The roofing industry has seen an increase in the number of issues with moisture and concrete roof decks, both new projects and existing. Concrete roof decks has been used for many years, so what has changed over the past few years?
- Claims for moisture related problems with roofing systems applied to concrete decks increasing.
- Roofing systems applied to concrete decks are no more prone to leakage than other deck types.
- Organic (cellulose based) material susceptible to mold and decay with prolonged exposure to RH above 80%.
- High RH within the roofing system prone to condensation when the outside temperature drops.
WAYS TO REDUCE MOISTURE
- Concrete Admixtures
- Curing and Sealing Compounds
- Vapor Retarders
- Water Reducers
- Improve Workability
- Reduce design water content up to 20%
- Most concrete incorporate reducers
- Reduce, but do not eliminate free water
CURING AND SEALING COMPOUNDS
- Curing compounds are used to slow or reduce the evaporation of moisture from the concrete to prevent cracks due to drying shrinkage.
- Applied immediately after finishing while the surface is damp.
- Curing compounds may affect adhesion of products to the concrete.
- Sealers are applied after the concrete is cured to protect concrete from exposure to external constraints.
- Sealers will allow moisture vapor from the concrete to vent outwards.
In summary curatives will retard the movement of water while sealers will protect the absorption of liquids. Both cases adhesion may be affected. Neither will prevent moisture migration from the concrete roof in the roof assembly.
- Vapor retarders need to be properly designed and installed to meet all requirements.
- Vapor Retarders are classified as Class 1,2 & 3.
QUESTIONS & ANSWERS
Depending upon the amount of moisture that got into it, it can start to deteriorate in easily 2-3 months’ time. With gypsum there is also concern that if we start to add load to it (such as wind load or just walking on it), that will also break down gypsum structure. Other products will take a little bit longer but depends on how much moisture gets into system.
We may see some horizontal venting, however it will be minimal. Generally we see an upward movement of the water vapor. Trying to get sufficient lateral movement without using mechanical means will probably be very difficult.
On metal decks with new pours, the issue is that roofing too soon will not allow the moisture to leave the system. We have also looked at the time of year such as pouring in late winter/ early spring and then doing roofing in spring and early summer which will allow vapor to dry down into the building and not the system. By insulating the system, putting insulation on concrete as well as putting the finished roof cover on, we have now brought concrete slab at an equilibrium. If there is not enough insulation on the concrete deck which will bring the concrete deck to approximate temperature equilibrium, we may see moisture in the roof system. Also, as the second case study shows, if there is constant wetting of an existing concrete deck, we most likely will see moisture or condensation issues.
Concrete add mixes can cause adhesion concerns, acting as an adhesive bond breaker, which affects the wind uplift performance. With FM insured projects, if the concrete add mix is not included in the RoofNav assembly, FM Global typically will not accept the assembly. We had a project where the consultant monitoring the project noticed the concrete sealer was used. Being a FM insured project he questioned the application, FM rejected the surfacing causing the GC to remove the sealer. The sealer was done without the knowledge of the roofing contractor or us. All manufacturers will have the same issue with this scenario.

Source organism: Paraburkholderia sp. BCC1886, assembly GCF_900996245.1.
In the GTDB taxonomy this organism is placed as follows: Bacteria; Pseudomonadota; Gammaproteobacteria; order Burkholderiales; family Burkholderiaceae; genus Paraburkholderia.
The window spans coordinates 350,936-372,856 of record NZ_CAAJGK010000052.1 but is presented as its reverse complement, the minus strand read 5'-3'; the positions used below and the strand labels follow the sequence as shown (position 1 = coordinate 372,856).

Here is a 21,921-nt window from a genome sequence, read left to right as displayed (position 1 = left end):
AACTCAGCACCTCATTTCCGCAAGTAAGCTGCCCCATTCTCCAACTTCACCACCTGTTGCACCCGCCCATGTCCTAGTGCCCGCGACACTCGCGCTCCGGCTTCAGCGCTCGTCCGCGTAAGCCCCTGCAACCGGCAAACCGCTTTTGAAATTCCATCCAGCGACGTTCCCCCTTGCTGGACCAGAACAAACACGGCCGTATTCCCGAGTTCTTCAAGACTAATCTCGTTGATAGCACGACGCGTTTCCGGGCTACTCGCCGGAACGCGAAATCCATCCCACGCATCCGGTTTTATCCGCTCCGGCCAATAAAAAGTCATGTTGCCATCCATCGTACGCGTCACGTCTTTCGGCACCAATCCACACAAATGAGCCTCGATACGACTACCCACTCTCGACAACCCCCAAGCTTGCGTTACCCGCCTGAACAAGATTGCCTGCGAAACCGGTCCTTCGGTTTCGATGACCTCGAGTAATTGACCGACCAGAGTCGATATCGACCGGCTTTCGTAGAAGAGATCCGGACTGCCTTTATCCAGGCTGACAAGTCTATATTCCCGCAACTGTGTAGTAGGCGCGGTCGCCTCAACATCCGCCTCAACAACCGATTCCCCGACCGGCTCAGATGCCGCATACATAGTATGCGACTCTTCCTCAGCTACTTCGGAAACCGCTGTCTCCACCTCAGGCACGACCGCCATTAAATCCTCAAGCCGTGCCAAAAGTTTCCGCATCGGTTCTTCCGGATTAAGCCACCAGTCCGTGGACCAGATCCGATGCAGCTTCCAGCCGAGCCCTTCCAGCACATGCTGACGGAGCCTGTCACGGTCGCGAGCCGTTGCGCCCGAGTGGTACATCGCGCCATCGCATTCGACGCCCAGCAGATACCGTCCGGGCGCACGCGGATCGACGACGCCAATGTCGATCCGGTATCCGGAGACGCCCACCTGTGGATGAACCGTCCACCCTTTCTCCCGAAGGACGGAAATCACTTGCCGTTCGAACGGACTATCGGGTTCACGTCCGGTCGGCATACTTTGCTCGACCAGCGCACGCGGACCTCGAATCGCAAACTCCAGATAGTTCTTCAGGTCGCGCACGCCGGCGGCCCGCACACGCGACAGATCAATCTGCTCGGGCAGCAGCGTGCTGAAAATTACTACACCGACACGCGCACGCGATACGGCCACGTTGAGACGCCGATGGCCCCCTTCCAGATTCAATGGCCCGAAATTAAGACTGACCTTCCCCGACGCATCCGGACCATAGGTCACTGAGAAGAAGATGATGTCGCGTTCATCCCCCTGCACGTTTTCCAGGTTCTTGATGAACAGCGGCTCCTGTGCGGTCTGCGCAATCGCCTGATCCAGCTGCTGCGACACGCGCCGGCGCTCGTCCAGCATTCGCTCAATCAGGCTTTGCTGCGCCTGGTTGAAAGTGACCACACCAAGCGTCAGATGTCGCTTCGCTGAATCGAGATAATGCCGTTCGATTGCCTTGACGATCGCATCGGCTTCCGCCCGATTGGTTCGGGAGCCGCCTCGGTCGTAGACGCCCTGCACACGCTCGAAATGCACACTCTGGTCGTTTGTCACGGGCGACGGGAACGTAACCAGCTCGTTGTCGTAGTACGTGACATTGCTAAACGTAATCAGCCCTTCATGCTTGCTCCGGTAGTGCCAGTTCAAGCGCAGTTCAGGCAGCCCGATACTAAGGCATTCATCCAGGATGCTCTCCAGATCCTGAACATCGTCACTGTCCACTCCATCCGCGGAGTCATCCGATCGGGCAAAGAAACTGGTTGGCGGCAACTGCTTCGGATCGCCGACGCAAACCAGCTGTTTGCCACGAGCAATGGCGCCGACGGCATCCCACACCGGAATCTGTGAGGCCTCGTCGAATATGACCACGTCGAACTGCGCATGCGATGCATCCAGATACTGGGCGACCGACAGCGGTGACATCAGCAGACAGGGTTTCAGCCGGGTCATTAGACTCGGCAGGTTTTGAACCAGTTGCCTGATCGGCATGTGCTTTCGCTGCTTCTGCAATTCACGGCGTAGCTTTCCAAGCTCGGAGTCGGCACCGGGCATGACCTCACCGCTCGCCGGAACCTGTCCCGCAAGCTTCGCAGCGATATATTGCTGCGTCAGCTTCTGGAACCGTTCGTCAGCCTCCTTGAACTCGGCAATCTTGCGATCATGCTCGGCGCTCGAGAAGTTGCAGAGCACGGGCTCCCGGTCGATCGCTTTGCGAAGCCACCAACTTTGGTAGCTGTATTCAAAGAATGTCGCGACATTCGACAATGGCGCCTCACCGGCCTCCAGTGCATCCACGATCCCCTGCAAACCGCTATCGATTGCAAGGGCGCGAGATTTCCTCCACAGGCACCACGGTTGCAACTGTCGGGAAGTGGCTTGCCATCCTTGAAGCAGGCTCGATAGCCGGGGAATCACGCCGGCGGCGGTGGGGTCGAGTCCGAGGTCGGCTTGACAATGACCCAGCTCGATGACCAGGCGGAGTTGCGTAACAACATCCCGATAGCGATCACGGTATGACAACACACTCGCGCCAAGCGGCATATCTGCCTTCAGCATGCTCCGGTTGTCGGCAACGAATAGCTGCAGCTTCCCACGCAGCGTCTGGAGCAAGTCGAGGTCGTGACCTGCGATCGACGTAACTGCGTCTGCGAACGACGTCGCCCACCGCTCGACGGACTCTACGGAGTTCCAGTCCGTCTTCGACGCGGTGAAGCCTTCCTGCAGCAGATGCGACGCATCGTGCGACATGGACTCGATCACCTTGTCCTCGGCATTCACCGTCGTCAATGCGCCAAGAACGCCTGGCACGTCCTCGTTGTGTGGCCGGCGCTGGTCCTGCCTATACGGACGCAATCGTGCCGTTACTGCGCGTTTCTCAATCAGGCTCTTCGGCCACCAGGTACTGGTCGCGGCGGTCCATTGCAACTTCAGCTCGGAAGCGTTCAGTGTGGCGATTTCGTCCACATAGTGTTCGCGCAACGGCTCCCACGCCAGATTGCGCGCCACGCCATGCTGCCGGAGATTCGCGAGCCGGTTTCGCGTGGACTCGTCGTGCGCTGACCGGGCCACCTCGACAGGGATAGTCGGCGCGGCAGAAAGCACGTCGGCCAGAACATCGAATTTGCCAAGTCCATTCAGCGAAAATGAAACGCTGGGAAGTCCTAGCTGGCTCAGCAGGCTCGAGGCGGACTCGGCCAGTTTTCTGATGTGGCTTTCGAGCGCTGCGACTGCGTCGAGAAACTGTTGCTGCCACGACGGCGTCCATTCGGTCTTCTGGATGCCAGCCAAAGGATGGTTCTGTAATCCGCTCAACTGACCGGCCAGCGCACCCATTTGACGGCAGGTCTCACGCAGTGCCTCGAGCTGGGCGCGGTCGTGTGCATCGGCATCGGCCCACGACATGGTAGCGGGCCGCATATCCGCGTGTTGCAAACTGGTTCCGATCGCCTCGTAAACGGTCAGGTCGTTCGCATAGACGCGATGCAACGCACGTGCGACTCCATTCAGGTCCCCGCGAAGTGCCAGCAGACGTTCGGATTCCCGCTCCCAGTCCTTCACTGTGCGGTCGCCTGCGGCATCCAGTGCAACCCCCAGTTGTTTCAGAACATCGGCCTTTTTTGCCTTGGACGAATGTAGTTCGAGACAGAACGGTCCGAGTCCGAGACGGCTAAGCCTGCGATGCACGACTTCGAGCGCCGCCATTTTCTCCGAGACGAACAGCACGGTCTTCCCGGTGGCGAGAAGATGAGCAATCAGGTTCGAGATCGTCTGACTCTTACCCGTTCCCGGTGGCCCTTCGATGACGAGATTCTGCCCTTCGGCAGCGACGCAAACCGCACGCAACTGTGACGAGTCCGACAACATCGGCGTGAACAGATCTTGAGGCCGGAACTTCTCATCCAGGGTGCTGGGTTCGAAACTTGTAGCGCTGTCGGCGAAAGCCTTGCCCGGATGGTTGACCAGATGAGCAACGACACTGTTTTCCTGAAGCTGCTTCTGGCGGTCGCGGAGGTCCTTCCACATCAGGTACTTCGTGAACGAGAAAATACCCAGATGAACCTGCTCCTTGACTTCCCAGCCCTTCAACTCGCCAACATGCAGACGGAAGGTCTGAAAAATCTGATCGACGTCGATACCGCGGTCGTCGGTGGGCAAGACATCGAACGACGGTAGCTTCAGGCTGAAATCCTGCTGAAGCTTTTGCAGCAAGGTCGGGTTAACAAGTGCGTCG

Many water base adhesives are bonding type, where the water is to flash off to a tacky consistency before mating. Our water based adhesive has just enough water to allow for applying/spreading the adhesive. The small amount of water in our adhesive cures and dries with no effect on the components or system. We have been using this water base adhesive since 1979.
In areas of the country with high wind uplift pressures, such as eastern seaboard and the Gulf coast areas, the concrete deck provides the platform that allows for high uplift rated systems. Steel, wood and other types of decks have uplift some limitations. We also believe when the new ASCE 7-16 wind design criteria takes effect, the design pressures will also increase, especially hurricane prone coastal areas.
While there are some systems that claim venting can dry out wet roof systems, these typically have more components than just vents. The vents used in the old LWC systems may not work as well as people think. There was a research paper done by Wayne Tobiasson for CRREL suggests venting built up most likely will not dry out the components or systems.
A temporary roof, one utilizing asphalt based products adhered to the deck, will not allow the concrete to dry. If a temporary roof is installed on a newly poured concrete deck, there is a good possibility the vapor pressure will push against the temp roof, de-bonding it from the deck. Northern climates this is more of an issue during the colder months. Even in the southern areas there is a chance for blistering to occur. A good approach is to adhere an asphalt vapor retarder, mop, torch or self-adhered to the deck. Insulate and place the roof cover. This should keep the top and bottom of the concrete deck at a similar temperature, thus minimizing or stopping the vapor drive.
If the water stays in the concrete with little to no means to condense, and if oxygen is not present (or very minimal) there should be little chance for corrosion to take place. The structural engineers and concrete supplier should be consulted.